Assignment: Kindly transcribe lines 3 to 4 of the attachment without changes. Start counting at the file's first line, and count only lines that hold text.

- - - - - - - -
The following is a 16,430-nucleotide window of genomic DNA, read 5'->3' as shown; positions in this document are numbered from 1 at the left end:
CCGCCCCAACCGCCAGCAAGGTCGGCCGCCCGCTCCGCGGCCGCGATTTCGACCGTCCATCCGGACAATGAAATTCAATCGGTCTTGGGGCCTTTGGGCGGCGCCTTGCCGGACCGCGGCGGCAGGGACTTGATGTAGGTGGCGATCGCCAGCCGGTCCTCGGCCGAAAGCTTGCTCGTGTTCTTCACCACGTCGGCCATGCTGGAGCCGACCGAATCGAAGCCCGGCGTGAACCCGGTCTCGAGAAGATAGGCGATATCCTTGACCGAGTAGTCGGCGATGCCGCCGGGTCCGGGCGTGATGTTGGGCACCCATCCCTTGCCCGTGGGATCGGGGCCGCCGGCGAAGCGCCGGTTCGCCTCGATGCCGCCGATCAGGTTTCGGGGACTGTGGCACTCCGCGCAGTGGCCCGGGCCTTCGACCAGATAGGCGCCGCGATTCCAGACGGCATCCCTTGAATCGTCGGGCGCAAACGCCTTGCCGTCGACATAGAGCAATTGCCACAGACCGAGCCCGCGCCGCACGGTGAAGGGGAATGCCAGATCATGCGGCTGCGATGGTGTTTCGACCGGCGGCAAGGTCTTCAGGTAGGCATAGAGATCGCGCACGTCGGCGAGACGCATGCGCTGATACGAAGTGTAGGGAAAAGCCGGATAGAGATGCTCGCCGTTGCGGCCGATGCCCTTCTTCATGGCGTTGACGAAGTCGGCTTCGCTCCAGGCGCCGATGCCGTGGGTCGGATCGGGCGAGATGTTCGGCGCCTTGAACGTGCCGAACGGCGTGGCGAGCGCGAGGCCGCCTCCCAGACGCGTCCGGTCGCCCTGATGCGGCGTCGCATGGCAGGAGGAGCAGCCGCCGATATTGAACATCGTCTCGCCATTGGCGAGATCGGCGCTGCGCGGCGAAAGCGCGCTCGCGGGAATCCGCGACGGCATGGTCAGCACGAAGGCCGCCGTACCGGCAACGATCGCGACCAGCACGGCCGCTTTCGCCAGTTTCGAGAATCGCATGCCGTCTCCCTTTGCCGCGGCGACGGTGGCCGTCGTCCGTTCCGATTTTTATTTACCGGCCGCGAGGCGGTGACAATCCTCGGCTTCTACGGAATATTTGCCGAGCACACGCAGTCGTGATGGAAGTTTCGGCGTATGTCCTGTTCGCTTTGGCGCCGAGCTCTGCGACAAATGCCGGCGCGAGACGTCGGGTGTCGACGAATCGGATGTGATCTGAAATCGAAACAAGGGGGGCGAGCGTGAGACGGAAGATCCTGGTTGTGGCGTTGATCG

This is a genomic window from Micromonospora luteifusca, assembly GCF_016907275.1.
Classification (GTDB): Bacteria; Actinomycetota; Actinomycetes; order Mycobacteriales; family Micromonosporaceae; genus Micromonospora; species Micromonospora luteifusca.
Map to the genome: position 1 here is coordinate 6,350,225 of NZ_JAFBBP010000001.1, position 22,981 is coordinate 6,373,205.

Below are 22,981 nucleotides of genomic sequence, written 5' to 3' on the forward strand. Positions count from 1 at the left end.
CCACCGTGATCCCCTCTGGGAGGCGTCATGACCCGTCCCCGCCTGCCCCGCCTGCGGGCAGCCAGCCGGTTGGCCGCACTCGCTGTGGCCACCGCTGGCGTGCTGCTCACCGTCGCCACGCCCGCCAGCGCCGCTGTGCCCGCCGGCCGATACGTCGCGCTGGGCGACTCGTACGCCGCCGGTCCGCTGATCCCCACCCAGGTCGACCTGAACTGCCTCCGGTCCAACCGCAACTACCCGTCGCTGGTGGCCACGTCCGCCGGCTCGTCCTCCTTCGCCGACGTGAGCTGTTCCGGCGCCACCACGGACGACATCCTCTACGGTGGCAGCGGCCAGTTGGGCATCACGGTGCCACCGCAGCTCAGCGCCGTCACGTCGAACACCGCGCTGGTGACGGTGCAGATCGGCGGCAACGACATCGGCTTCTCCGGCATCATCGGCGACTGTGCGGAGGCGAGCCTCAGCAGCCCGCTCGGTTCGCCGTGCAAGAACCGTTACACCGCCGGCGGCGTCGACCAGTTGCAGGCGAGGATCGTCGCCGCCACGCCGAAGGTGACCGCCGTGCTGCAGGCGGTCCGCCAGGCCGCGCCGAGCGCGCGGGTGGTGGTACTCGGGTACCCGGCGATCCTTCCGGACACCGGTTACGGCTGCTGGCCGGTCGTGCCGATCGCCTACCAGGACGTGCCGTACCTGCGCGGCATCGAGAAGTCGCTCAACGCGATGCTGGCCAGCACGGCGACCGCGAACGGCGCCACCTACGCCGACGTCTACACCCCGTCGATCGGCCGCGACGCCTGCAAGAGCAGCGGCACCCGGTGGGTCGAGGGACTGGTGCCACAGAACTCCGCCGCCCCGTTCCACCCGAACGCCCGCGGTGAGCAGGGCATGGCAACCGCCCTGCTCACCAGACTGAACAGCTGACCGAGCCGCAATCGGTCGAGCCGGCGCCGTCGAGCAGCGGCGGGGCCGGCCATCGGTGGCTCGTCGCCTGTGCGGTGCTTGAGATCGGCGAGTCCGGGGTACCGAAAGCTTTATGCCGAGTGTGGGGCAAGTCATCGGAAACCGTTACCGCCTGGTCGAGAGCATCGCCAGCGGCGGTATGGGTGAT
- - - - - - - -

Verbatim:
This is a genomic window from Micromonospora luteifusca, assembly GCF_016907275.1.
Classification (GTDB): Bacteria; Actinomycetota; Actinomycetes; order Mycobacteriales; family Micromonosporaceae; genus Micromonospora; species Micromonospora luteifusca.